Thursday, September 26, 2019

A Likely Story


It was one of those "severe" special ed classes where the high school aged kiddos are doing second grader work. The teacher had helpfully left a list of all the students and the things I should look out for.

It was fourth period. Math. They were doing worksheets where they were counting change.

They complained. "Math is for little kids..."

Well, um, I took math in college. Calculus. Applied analysis. Math is for adults too. But they weren't buying that.

But after the initial complaint, most of them got to work.

Except for Jeremiah.

Jeremiah didn't need to do the work. He knew it already. And he quickly changed the subject.

First, he had a headache. He needed to get medicine from his sister who was in class two doors down.

Not long thereafter, the conversation turned to lunch. Lunch is after fifth period. He said his lunch was after fourth. Because he was a senior. (There were only ninth and tenth graders in class.) When I pointed out that seniors had the same lunch as underclassmen, he said seniors had a different lunch at the school his brother went to, which was in another district.

Then he wanted to know if I was going to go to his game that night. One of the aides then chimed in with, "I thought you didn't have a game tonight."

And around and around it went. Jeremiah would either say something that was easily proven false, or he would say two things that contradicted each other. (He has a sibling at the same school or his siblings go to another school? Both could be true, of course, but then other "siblings" showed up in the conversation.)

By the end of the period, the rest of the class had finished their math assignment. Jeremiah? Hadn't even started it.

If only they put half as much effort into doing the work as they do in avoiding it.

16 comments:

  1. Replies
    1. If only we could get him to write that stuff down...

      Delete
  2. Liz,

    Sadly, kids like Jeremiah will one realize the value of an education. They don't understand that right now. Aside from Jeremiah's disruptions. I was taken back with the complaining with these kids who thought math was for kiddies. Basic math is something we use everyday. Oh, I forgot most people need Siri or Google to give them these answers. Silly me!

    ReplyDelete
  3. I don't entirely blame him for trying to get out of math (I HATE it), but there comes a point where you just have to accept your fate and suffer through it.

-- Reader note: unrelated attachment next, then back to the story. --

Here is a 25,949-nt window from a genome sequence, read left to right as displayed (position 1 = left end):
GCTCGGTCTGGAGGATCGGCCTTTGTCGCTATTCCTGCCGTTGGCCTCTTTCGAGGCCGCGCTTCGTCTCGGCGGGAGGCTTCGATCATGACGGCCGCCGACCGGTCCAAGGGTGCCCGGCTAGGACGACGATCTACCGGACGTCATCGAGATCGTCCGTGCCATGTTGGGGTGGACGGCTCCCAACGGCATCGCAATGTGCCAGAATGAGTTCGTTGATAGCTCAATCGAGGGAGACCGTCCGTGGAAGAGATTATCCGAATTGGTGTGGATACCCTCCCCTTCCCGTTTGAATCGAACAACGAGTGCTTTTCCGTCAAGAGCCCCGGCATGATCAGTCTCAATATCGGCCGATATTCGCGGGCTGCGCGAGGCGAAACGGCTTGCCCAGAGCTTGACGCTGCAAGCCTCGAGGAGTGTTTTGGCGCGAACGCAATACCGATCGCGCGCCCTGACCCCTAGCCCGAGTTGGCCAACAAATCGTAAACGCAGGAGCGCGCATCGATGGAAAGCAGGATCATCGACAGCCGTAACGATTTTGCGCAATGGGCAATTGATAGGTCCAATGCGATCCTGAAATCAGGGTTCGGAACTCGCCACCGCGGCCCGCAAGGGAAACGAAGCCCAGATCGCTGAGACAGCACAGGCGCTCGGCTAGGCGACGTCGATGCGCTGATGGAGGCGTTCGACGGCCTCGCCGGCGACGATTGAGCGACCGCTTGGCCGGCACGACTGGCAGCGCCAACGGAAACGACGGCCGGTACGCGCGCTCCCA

ReplyDelete
    Replies
    1. If only he would have. He could have been finished in half the time the stories took.

      Delete
  4. Oh my, well, he seems to be quite the peach....not! I hated math but I would always try. hey...I went to your etsy shop, I had to get another phone, a Samsung. I would love a cell phone cover. I would love one in blue. If you have one, great but if not, could you make one and let me know the cost. It is about 6 1/2 inches long and 3 inches wide:)

    ReplyDelete
  5. Avoiding math is always easier than doing it.

    ReplyDelete
  6. I liked basic math, wasn't crazy with algebra and above. Did he have to take it home as homework?

    betty

    ReplyDelete
  7. Like or some what like Betty. I did ok and basic algebra I total didn't get.
    Coffee is on

    ReplyDelete
  8. Maybe they were half siblings from a bunch of different fathers.

    ReplyDelete
  9. That conversation would wear me out. Best of luck to you, J.

    ReplyDelete
    Replies
    1. Sometimes I wonder if they go home and just sleep after a story like that.

      Delete
  10. I hope Jeremiah knows enough arithmetic to get by.

    ReplyDelete
  11. But they never see it because the math requires a different sort of effort than making the excuses.

    ReplyDelete

I appreciate your comments.

I respond to comments via email, unless your profile email is not enabled. Then, I'll reply in the comment thread. Eventually. Probably.